Watch the video of this year's distinguished panel of judges—including Norma Kamali and Danny Meyer—discuss the year's best-designed resort, restaurant, museum, travel apparel, gadget, and more. And don't miss our complete slideshow of of this year's Travel + Leisure Design Award winners.

Planters Plans Mr. Peanut Pocket Parks for U.S. Cities

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Planters, the peanut and snack company, has announced plans to create small, branded, green spaces on unused plots of land in San Francisco, New Orleans, NYC, and Washington, D.C.

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Hopeful Sign: The Return of Japan Airlines' Beloved Logo

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Starbucks' recent logo change to a more minimalistic design is just the latest outburst of an unfortunate trend that has caused the demise of too many strong, recognizable logos, including many in the travel industry. In recent years we've seen Holiday Inn lose its charmingly clunky script logo in favor a cartoonish letter H against a field of lime green. Effect? Meh. Hertz dropped its familiar shadow and added a background of yellow, lots and lots of yellow. Expedia eliminated its funky old airplane and replaced it with shimmering bands of light that make one pause and think, "Is that supposed to be an airplane?" And Hotels.com killed off bag-totting Benny the Bellhop because...because...who the heck knows? Personally, I miss Benny.

But at least one travel company has seen the error of its ways.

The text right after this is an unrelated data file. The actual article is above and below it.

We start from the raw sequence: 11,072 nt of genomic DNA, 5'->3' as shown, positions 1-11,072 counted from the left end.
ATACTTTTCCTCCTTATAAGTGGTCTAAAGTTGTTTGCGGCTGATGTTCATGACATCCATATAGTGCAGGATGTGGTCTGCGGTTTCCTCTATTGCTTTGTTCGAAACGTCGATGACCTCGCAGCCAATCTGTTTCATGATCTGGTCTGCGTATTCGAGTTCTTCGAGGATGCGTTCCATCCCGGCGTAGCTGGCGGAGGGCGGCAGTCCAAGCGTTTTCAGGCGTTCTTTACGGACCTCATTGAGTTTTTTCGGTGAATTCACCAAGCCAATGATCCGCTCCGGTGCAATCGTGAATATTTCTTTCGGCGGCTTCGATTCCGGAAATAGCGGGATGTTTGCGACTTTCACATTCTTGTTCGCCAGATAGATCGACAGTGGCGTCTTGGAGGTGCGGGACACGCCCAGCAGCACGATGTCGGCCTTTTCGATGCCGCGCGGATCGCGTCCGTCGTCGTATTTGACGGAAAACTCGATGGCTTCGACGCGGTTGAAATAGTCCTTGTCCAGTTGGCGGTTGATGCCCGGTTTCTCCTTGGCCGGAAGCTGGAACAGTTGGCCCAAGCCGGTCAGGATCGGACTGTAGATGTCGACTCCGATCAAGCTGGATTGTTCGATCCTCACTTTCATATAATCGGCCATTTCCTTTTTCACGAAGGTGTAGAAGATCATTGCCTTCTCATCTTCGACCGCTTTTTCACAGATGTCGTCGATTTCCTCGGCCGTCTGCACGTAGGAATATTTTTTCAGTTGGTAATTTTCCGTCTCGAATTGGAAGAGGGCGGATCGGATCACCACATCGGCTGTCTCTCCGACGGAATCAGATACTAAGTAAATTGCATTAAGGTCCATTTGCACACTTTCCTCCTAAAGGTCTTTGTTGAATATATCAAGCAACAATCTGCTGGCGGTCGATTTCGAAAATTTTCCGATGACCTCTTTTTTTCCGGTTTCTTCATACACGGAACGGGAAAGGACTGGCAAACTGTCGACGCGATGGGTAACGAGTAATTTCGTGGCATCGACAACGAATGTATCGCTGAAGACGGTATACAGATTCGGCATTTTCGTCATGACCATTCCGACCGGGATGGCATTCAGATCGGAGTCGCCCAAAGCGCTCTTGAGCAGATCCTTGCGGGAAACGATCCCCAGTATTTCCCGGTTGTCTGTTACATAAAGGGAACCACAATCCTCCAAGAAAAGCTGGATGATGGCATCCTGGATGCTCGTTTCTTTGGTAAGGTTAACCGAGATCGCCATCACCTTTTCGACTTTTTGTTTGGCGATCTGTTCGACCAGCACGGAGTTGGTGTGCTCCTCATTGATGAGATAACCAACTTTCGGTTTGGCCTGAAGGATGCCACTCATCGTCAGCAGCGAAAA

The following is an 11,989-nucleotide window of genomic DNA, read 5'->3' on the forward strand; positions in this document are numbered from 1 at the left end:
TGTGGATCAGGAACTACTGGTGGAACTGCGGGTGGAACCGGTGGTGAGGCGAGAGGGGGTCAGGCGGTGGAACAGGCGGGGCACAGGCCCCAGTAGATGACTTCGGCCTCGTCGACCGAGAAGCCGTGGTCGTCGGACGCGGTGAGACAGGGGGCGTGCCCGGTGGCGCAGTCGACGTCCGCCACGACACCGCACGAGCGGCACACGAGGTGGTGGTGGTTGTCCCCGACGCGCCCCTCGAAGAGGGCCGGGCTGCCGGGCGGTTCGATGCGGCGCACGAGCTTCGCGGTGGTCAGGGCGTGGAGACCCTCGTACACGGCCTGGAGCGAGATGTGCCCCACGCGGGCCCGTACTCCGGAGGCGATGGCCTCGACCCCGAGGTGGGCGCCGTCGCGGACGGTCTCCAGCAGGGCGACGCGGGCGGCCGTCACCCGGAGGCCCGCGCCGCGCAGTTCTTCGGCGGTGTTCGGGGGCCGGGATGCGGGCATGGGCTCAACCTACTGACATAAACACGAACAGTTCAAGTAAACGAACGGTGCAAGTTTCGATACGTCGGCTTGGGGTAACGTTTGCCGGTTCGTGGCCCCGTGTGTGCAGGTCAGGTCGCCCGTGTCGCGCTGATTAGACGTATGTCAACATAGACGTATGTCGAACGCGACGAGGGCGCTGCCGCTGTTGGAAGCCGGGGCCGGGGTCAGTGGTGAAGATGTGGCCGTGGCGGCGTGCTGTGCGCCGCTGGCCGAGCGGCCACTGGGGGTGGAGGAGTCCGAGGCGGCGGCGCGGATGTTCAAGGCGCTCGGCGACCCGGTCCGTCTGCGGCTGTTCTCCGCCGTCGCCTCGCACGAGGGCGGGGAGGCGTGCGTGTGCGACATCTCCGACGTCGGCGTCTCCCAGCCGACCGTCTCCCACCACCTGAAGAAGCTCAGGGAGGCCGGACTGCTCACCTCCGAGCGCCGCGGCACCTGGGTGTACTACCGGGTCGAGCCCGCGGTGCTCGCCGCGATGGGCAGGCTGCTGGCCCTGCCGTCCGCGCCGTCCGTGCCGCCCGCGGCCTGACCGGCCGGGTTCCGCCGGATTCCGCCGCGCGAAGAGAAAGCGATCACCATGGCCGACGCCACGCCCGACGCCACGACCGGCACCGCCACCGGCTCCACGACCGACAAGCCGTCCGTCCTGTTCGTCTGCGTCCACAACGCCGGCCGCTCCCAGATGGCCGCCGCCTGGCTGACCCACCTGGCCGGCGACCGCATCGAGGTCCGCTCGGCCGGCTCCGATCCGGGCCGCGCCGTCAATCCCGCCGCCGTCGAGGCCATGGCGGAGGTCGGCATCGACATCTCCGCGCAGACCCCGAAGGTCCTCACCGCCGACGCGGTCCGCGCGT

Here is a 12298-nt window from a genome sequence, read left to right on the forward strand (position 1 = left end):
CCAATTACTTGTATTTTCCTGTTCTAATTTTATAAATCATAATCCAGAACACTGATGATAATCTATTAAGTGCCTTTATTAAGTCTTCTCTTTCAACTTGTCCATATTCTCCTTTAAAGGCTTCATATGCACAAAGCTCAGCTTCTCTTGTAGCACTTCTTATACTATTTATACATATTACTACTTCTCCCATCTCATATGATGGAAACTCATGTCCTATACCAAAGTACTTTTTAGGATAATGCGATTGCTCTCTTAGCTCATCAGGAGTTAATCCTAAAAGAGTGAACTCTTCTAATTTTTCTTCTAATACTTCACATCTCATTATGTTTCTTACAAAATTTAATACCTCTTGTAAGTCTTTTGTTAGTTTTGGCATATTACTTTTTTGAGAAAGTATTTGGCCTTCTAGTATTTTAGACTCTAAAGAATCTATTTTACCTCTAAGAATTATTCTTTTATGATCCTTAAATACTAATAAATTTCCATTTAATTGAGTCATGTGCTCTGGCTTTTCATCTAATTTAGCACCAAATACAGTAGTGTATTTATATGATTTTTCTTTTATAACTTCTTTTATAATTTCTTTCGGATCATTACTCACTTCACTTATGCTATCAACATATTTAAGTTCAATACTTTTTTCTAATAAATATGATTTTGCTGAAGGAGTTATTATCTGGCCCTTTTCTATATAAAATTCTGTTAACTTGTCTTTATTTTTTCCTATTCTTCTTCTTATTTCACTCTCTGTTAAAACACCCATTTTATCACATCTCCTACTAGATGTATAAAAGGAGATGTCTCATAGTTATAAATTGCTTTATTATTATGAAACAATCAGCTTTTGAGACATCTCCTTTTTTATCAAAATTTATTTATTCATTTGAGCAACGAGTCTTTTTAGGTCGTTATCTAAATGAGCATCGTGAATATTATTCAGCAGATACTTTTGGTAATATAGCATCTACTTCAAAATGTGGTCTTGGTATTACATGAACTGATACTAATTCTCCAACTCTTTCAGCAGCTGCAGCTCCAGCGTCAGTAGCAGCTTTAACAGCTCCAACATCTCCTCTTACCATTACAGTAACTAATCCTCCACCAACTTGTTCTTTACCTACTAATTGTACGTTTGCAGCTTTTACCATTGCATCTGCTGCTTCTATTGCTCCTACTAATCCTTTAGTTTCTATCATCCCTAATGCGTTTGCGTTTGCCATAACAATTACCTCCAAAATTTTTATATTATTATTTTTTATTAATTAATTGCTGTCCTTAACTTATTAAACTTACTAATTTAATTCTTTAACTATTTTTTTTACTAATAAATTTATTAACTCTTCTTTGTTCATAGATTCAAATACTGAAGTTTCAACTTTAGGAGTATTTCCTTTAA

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Oh Joy: Fairmont Peace Hotel in Shanghai

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I am staying at the Fairmont Peace Hotel in Shanghai and it is possibly quite the most beautiful hotel I have ever seen. As you know, the Sassoons built it on the Bund in 1929 and it was the Cathay Hotel. Stuck in bed here the following year with flu, Noel Coward wrote Private Lives.

The restoration is exquisite. It is classic art deco using the finest marble, gilt, bronze. The rooms are gorgeous—both in decor and facility. The restaurants and bars and lounges are fabulous—and the Chinese government must have spent gazillions on it.

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Maine Sleepaway Camp for Wannabe Furniture Makers

201005_moserchairjpgThos. Moser, the furniture-making firm, many of whose handmade pieces have achieved American icon status, runs a Customer-in-Residence program that could make the perfect Father’s Day gift for the would-be woodworker in your family.   Never mind bringing home an ashtray or lanyard from camp—graduates of this weeklong program come home with a piece of furniture that they’ve built under the tutelage of a master woodworker.

The lucky five carpenters accepted into each session (applications are considered and previous Moser customers are given preference on the waiting list) are put up at the Harraseeket Inn in Freeport, Maine, land of the outdoorsy outlet shop.

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Watch It: New Watch Line Celebrates W Hotel Openings

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Ever leave your watch at home because it’s too nice to travel with? Afraid to get water on your Rolex while lounging poolside? Well, New York–based design firm, Nooka has teamed up with W Hotels to put out a line of three super-cool rubbery watches that can take a travel licking and keep on ticking.